tools-in-van

Van security is a top priority for tradespeople.  As the market for second-hand tools increases, tool theft continues to rise at a rapid pace.  The size and type of van is often irrelevant as thieves tend to be ruthless and opportunistic, making the back of any van rich pickings for greedy gangs. If you’re keeping tools in your van and want to avoid losing thousands of pounds worth of expensive tools, or worse still, your whole van and your livelihood along with it, read on.  We offer some steps that will help deter perpetrators and keep your van and tools safe.

Consider your parking spot with caution

Do not make it easy for thieves to operate.  Avoid unlit, secluded areas and try to park in a space that has CCTV in operation.  A van parked on its own, in a dark road off the beaten track, is going to be a much easier target than one under a street-light, on a busy main road, or in a car park with 24-hour security cameras.

The same thinking should be applied to your driveway.  If you park your van on your driveway most nights, think about installing motion-sensor lighting, but if you do have a garage large enough to hold your van, you should ensure you lock it away every night.  It is much harder to break into a secure outbuilding than just breaking into a vehicle.

It might be hassle, but actually removing your tools at the end of each working day and leaving nothing valuable in the van could save you thousands of pounds as well as the trouble of replacing all the tools you have collected and grown to love over the years.  An opportunist thief will not be put off solely by a ‘no tools left in van overnight’ sign, it is best to remove them completely each night, just in case.

Prevent the ‘peel and steal’ technique

If you are unfamiliar to the ‘peel and steal’ method, it is where a thief applies pressure to a van door with their knees, before ‘peeling’ the door down from the top.  Being conscious of where and how you park will really help prevent thieves being successful with this method.  To protect your side door, park your van next to a wall.  If you have rear doors, reverse park against a building.  If you have staff that drive your company vehicles, make sure they are aware of simple security measures like this.  The extra effort in parking more securely is worth it.

Protect your key fob

You may have heard of thieves hacking key fobs to break into vehicles without leaving any signs of damage.  This method makes it particularly difficult to trace the perpetrator.  The device that thieves use to hack fobs communicates with the legitimate key fob to unlock (or even start up) the car.  It is sometimes called the ‘relay’ method, as it involves two thieves, one will intercept the signal from the owner’s key fob, while the other criminal uses the hacking device to replicate the signal and open the van door.  Even worse, the hacking devices are cheap and easy for thieves to get their hands on online.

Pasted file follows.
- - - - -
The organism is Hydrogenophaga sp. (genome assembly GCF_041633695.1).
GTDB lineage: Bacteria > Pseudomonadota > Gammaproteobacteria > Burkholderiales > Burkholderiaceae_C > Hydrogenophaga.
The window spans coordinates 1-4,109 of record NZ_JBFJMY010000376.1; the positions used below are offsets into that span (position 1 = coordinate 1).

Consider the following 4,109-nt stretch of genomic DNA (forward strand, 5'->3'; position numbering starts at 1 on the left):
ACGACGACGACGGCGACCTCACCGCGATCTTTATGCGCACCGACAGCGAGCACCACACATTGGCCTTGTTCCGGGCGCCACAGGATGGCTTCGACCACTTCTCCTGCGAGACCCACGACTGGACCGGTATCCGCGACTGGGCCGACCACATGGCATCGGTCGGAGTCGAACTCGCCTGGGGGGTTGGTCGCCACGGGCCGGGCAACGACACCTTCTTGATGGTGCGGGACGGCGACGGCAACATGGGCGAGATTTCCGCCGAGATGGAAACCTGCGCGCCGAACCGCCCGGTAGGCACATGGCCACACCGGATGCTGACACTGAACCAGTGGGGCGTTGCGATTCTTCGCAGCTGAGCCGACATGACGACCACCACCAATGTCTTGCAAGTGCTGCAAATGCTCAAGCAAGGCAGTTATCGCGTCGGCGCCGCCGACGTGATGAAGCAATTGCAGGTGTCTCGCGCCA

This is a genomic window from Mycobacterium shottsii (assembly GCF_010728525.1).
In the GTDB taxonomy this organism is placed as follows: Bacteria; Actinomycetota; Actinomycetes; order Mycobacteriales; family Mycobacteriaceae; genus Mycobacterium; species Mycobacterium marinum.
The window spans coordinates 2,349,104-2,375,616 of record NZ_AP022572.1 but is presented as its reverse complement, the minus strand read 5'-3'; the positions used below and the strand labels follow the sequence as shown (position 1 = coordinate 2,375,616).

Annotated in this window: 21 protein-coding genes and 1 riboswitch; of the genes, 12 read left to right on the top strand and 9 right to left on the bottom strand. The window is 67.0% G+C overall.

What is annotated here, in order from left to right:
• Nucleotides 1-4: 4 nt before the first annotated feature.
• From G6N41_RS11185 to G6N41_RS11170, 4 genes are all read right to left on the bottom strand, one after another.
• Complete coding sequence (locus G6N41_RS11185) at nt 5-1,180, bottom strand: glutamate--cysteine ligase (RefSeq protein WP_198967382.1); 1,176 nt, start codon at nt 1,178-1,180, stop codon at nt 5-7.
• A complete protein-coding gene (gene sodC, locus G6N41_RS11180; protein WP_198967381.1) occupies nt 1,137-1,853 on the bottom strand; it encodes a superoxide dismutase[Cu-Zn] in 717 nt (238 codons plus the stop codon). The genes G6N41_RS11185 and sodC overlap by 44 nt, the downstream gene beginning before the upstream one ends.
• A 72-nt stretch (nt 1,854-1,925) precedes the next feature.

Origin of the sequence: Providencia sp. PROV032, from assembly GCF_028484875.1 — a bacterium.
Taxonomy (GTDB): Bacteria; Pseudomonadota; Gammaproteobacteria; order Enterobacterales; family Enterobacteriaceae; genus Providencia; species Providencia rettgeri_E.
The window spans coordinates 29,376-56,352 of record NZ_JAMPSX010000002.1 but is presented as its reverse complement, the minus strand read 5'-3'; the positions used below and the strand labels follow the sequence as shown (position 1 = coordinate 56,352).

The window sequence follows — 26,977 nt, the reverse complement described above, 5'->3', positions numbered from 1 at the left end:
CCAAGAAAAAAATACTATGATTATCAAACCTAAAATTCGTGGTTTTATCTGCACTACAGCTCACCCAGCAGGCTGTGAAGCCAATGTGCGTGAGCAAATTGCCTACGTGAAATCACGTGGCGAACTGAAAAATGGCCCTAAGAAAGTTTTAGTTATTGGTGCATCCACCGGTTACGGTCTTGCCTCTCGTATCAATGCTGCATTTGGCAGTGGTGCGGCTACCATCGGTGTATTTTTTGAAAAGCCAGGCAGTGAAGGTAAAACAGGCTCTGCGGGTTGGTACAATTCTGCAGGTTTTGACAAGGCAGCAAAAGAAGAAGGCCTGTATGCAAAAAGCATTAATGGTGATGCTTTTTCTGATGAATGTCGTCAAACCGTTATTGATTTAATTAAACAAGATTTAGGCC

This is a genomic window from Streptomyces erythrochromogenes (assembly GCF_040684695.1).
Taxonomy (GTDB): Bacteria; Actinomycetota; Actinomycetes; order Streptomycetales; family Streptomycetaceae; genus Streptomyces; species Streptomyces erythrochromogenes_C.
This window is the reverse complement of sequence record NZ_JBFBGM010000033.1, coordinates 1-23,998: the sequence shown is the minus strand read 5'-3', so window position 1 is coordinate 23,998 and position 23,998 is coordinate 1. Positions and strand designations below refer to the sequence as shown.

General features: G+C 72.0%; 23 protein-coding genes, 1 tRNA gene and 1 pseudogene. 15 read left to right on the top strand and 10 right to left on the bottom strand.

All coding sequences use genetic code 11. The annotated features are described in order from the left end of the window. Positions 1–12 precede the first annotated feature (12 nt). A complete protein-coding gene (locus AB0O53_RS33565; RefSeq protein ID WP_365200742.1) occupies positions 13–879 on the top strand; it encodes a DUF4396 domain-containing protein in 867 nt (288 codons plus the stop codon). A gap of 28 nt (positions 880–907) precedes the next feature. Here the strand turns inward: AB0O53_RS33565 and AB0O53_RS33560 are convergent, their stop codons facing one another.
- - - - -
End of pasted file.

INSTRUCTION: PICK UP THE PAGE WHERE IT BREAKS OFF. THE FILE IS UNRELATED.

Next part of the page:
Thankfully, there is now a great little pouch called a ‘Faraday Sleeve’ that can protect your van from these kind of attacks.  They basically block the radio transmissions and are easy to get hold of.

Basic but effective checks

It is always a good idea to go over the basics.  So, test your alarm on a regular basis to make sure it works properly, fit a security camera to monitor your property if your van rests their overnight.  Check locks and consider fitting extra locks.  Always check your van is locked, even when you are working on site and coming and going to your van throughout the day – keep your van locked in between visits.

Never leave your windows open or have valuables such as money or phones on display.  Never leave your keys in the van unattended, even if just popping into a shop for a few seconds – most insurers will not cover you from theft if these are the circumstances.  You might consider getting a lockable toolbox that can be fixed to the floor of your van.  These boxes can prove a real pain for opportunistic thieves as does a lockable clamp that fixes a ladder to a roof rack.

Mark your property

Use special paint, markers, engraving or an ultraviolet pen to clearly mark your tools as your property.   Registering your tools with a system like Immobilise will make it easier for the police to track stolen property and to identify them as belonging to you if they manage to retrieve them.

Check your insurance

If you own your own van and your tools are not covered as part of your van insurance policy, it would be wise to consider it as soon as possible.  Read your policy carefully to check for any clauses that might prevent a pay-out.

When hiring a van from Ace Rent A Van you’ll be protected from high costs with our low insurance excess.  The excess on all our standard vans is set at £500.  If you.  You will only need to bring a few pieces of information in order to hire a van with us.  Do not hesitate to give us a call if you need convenient and affordable van hire.